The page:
The Irish government has agreed that Ireland will take in refuge up to 25 migrants who are currently on a boat stranded 30 kilometers off the coast of Malta.
The Lifeline had 234 migrants on board and was denied permission to dock in some countries.
After several countries, including Ireland, agreed to accommodate refugees, the Maltese government has agreed to allow the boat to dock.
The Taoiseach and Justice Minister Charlie Flanagan had contacted the Tánaiste who was in Luxembourg, and the latter contacted his Maltese counterpart.
An agreement has been reached with Malta that Ireland will become one of several EU countries to take in the migrants, once the lifeline ship docks at the Malta terminal. The ship is expected to stop in Malta within the next 48 hours.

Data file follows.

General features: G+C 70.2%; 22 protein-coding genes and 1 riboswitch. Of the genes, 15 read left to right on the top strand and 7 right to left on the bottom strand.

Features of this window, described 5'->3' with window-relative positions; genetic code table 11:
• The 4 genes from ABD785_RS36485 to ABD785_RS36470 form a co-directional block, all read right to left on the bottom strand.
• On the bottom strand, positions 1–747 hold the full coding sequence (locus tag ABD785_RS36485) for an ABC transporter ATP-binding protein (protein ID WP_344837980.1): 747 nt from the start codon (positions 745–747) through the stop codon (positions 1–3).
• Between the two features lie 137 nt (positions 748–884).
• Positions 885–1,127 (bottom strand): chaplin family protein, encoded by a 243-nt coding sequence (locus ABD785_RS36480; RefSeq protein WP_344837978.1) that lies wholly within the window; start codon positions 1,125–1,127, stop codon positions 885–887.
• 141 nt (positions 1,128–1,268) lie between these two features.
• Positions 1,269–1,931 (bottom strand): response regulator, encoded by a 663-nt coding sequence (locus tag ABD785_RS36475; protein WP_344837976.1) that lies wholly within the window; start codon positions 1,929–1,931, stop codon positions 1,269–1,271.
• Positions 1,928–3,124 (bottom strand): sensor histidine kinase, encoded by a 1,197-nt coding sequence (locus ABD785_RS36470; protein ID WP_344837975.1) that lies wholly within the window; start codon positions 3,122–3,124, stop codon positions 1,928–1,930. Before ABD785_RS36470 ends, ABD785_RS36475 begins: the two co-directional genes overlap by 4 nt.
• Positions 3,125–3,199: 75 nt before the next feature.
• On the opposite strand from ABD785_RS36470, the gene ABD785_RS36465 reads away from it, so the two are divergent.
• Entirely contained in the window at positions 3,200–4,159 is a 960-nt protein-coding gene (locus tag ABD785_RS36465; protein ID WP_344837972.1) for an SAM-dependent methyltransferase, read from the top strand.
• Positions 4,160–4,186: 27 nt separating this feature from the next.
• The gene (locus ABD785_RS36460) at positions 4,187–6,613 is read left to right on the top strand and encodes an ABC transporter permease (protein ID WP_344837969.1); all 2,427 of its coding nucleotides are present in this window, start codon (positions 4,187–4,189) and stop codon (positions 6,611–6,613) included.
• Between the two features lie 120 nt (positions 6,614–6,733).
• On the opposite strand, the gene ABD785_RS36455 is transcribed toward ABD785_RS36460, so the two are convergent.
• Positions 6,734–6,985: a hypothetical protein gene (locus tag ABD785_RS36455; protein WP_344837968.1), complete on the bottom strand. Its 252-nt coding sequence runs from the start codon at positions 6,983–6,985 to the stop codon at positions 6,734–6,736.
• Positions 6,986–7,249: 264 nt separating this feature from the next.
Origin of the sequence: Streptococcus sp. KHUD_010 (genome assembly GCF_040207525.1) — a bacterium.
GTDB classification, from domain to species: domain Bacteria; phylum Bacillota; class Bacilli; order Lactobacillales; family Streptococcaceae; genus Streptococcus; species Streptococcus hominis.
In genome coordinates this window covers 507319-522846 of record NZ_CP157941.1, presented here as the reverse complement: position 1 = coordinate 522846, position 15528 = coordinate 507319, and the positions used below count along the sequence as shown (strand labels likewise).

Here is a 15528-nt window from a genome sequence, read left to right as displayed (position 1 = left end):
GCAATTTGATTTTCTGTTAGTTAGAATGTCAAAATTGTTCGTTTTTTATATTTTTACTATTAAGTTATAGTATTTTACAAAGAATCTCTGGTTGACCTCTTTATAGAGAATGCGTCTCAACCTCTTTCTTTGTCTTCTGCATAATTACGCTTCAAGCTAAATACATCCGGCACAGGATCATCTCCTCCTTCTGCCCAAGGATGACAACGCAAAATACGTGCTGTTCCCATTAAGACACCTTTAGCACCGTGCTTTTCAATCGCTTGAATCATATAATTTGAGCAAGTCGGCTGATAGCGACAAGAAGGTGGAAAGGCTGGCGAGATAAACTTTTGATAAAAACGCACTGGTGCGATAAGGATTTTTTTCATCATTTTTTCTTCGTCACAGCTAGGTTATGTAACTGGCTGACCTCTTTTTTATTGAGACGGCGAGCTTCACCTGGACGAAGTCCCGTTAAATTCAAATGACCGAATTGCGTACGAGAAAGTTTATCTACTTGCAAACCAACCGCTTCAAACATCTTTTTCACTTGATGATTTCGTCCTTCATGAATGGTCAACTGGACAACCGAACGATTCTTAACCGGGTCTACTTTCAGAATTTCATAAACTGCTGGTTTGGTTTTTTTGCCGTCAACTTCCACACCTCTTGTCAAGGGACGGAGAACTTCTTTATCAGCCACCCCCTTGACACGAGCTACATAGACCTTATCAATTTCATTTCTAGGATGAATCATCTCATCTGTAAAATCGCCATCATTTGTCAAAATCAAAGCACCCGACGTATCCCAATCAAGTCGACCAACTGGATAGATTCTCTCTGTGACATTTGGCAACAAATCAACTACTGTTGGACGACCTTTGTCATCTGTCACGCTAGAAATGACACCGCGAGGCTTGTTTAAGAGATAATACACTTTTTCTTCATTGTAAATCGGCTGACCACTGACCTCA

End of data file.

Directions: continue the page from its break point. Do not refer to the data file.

After picking up the migrants in distress off the Libyan coast last week, the Lifeline has been stranded for days in the Mediterranean without a port to dock.
Earlier, French President Emmanuel Macron said that France will become one of the six European Union countries to take in 233 migrants aboard the NGO boat.
The French president criticized the German NGO Mission Lifeline, said that it had defied “all the rules” by coming to the migrants’ rescue when the Libyan coastguard was already intervening.
“We cannot permanently accept this situation, in the end we are playing into the hands of smugglers by reducing the risks of the journey”, he said.